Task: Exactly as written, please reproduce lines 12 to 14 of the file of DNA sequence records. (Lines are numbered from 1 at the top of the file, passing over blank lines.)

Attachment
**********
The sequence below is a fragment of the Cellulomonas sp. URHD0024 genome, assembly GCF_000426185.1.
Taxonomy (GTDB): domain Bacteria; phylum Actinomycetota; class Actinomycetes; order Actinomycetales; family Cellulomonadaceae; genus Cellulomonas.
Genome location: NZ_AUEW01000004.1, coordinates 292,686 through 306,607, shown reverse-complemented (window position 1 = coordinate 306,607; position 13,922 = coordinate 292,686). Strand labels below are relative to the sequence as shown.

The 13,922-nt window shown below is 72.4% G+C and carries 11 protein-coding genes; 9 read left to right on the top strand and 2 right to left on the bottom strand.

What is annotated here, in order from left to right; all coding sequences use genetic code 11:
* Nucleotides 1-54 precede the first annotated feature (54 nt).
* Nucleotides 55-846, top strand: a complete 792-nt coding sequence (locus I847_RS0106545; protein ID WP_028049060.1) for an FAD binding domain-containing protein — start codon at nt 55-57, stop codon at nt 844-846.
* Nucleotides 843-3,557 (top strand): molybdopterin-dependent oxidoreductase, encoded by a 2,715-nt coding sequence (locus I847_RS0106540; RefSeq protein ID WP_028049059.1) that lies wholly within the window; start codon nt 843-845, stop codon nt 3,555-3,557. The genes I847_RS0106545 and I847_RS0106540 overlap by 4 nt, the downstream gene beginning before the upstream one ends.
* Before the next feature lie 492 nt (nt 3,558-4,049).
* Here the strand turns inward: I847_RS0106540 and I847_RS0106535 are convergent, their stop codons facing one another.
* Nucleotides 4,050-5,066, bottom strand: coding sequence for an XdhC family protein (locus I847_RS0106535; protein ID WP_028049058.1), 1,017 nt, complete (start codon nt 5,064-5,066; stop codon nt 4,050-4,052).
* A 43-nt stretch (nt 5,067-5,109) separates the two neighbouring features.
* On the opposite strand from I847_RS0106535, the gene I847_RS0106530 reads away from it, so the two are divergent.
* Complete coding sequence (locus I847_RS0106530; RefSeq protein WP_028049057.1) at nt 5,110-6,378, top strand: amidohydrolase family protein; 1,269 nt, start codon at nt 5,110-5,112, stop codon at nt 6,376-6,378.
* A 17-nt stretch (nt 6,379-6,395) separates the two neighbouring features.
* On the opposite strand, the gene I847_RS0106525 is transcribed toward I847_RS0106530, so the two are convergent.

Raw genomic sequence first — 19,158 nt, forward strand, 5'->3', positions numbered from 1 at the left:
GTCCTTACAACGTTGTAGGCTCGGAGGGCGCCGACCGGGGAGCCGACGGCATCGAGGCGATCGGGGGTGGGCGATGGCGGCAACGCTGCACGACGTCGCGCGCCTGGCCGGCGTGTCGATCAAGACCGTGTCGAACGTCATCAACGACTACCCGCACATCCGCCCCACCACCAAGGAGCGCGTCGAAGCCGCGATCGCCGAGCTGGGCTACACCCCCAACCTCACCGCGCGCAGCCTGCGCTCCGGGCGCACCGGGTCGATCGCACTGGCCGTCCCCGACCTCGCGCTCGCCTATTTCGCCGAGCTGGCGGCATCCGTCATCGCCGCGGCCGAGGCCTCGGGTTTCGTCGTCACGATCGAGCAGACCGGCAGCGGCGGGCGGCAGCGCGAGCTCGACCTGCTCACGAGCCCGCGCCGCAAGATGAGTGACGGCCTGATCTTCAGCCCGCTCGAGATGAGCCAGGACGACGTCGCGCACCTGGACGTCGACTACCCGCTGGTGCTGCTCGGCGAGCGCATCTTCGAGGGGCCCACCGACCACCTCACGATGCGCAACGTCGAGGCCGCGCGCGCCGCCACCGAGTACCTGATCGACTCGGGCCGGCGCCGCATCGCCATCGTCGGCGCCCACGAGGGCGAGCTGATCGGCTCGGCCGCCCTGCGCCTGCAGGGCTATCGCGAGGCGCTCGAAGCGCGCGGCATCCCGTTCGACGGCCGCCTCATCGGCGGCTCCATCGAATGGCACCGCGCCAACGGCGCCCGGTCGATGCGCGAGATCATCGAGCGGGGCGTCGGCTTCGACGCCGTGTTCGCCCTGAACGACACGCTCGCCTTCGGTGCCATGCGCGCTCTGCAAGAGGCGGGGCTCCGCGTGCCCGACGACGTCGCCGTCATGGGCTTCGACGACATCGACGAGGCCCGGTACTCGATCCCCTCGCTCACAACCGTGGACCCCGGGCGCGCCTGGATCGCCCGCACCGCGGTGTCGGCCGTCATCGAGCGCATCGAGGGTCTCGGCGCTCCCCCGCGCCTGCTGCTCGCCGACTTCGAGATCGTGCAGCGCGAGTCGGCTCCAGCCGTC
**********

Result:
* A 43-nt stretch (nt 5,067-5,109) separates the two neighbouring features.
* On the opposite strand from I847_RS0106535, the gene I847_RS0106530 reads away from it, so the two are divergent.
* Complete coding sequence (locus I847_RS0106530; RefSeq protein WP_028049057.1) at nt 5,110-6,378, top strand: amidohydrolase family protein; 1,269 nt, start codon at nt 5,110-5,112, stop codon at nt 6,376-6,378.